I am an avid cyclist. Perhaps too much, some would say. Over the years I have ridden some 20,000 miles, much of it on Long Island’s roads. I am very familiar with the roads in and around my home. I know where there are rough roads. I know where there are potholes and most especially speed bumps.
And yet today, I crashed on a familiar road and a well-known speed bump. I am fortunately OK, despite a great many scratches and a few too many bruises. Friends offered reassurance, comradery and even some humor, “It happens to everyone. As long as nothing is broken, you will heal quickly. Is your bike OK?” Family offered love and “Thank God’s.”
After a crash, or an accident, or any mishap, one reviews the events and plays the scene over and over and over again. Why did this happen? How could this have occurred? For a brief moment I had no hands on my handlebars while I readjusted the heartrate monitor. I decided to go straight instead of turning right on a prior street. I forgot about the second speed bump.
I lay on the ground cursing my misfortune and lamenting my carelessness. I should have turned. I have should have paid better attention and remembered the speed bump that I more often than not point out to friends. I wondered. Was this ride cursed? Prior to setting out I knocked a pair of landscaping scissors off a garage shelf. It fell and cut my leg. Was this a sign?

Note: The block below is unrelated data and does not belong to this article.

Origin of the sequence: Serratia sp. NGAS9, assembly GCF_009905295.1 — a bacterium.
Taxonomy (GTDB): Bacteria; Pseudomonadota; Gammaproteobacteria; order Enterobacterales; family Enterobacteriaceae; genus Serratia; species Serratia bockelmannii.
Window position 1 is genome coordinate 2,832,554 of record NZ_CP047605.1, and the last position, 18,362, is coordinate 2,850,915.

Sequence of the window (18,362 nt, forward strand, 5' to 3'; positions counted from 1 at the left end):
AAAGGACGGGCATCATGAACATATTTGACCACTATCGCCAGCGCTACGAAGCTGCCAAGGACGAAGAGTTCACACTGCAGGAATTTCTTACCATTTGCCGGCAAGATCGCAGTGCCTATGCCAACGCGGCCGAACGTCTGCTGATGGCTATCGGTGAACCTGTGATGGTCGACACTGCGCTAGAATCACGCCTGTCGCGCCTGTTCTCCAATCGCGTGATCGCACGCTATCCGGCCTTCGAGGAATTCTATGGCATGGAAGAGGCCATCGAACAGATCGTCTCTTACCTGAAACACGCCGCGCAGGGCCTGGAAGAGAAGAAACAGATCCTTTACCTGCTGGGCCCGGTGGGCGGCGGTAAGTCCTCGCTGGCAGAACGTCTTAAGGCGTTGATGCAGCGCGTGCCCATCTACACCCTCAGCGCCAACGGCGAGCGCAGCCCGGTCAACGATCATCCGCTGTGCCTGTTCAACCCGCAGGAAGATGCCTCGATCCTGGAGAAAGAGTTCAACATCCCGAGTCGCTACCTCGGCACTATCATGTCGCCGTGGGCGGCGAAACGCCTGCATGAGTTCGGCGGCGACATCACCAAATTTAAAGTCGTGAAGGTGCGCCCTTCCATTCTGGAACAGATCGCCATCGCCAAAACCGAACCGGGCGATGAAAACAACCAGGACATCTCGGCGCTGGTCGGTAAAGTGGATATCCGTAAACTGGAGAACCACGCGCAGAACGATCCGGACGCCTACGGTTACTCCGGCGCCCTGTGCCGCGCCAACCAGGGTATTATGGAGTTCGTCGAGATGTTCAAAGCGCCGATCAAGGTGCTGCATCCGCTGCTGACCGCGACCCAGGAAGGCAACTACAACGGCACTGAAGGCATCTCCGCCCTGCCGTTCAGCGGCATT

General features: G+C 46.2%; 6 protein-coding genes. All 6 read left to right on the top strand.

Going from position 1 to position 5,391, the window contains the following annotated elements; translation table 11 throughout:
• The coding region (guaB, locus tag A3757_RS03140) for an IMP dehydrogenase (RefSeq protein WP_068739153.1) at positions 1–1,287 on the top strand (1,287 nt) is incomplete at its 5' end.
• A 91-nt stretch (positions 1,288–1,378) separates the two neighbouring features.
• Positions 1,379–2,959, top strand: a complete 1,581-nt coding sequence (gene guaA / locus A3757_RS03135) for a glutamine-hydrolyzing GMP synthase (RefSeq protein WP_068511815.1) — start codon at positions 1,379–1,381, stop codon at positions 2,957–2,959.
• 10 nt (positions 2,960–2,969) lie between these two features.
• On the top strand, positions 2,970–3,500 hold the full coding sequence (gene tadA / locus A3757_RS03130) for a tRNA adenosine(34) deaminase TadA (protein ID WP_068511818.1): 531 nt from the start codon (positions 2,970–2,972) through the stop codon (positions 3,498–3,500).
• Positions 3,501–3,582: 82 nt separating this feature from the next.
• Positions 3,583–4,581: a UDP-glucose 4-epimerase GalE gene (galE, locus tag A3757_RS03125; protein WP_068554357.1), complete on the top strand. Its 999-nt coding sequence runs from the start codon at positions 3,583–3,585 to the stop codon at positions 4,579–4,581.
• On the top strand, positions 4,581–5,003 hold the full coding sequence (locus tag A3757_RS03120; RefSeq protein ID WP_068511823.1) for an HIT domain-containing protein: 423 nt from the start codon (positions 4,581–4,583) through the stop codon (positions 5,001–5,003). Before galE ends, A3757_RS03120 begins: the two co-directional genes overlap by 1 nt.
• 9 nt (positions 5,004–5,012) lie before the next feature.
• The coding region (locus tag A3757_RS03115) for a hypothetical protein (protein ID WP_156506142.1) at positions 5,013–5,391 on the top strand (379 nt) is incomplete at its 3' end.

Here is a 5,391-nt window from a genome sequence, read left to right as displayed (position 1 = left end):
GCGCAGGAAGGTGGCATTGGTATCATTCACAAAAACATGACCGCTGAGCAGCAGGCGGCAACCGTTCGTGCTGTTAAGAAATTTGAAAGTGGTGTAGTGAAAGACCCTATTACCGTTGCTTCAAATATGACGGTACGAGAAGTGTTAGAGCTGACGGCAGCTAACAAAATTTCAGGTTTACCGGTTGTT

No, I reminded myself. We don’t believe in such things. That’s an infantile theology. Banish the thought.
A stranger stopped his car. I waved that I was OK. He got out of his car to check on me. He asked if I needed first aid. I said, “No. I’m OK.” He helped to fix my bike. He offered reassurance. “Those speed bumps should really be painted yellow so they are easier to see.” He helped me up. He stayed by my side until I was able to hop back on my bike and ride home. I slowly peddled home.
It was not until hours later that I discovered my biggest regret. It was not the wrong turn. It was not even the moment of carelessness. I never said, “Thank you.” I never offered a word of thanks for a stranger’s kindness. I was angry and frustrated. I was injured and hurt. Still, I should have said, “Thank you.”
I could have mustered a word of gratitude. He did not have to stop. He did not have to help.
And so I now find myself filled with thanks for the stranger who did not have to do anything, but did something nonetheless. I must always say, “Thank you.”
Let this be the greatest lesson from a crash.
A stranger’s helping hand, a word of thanks in return can offer healing.
Rabbi Steven Heneson Moskowitz is the rabbi of Congregation L’Dor V’Dor, a vibrant synagogue on Long Island’s North Shore. His writing appears in a variety of publications including Reform Judaism and The Times of Israel. He also blogs at rabbimoskowitz.com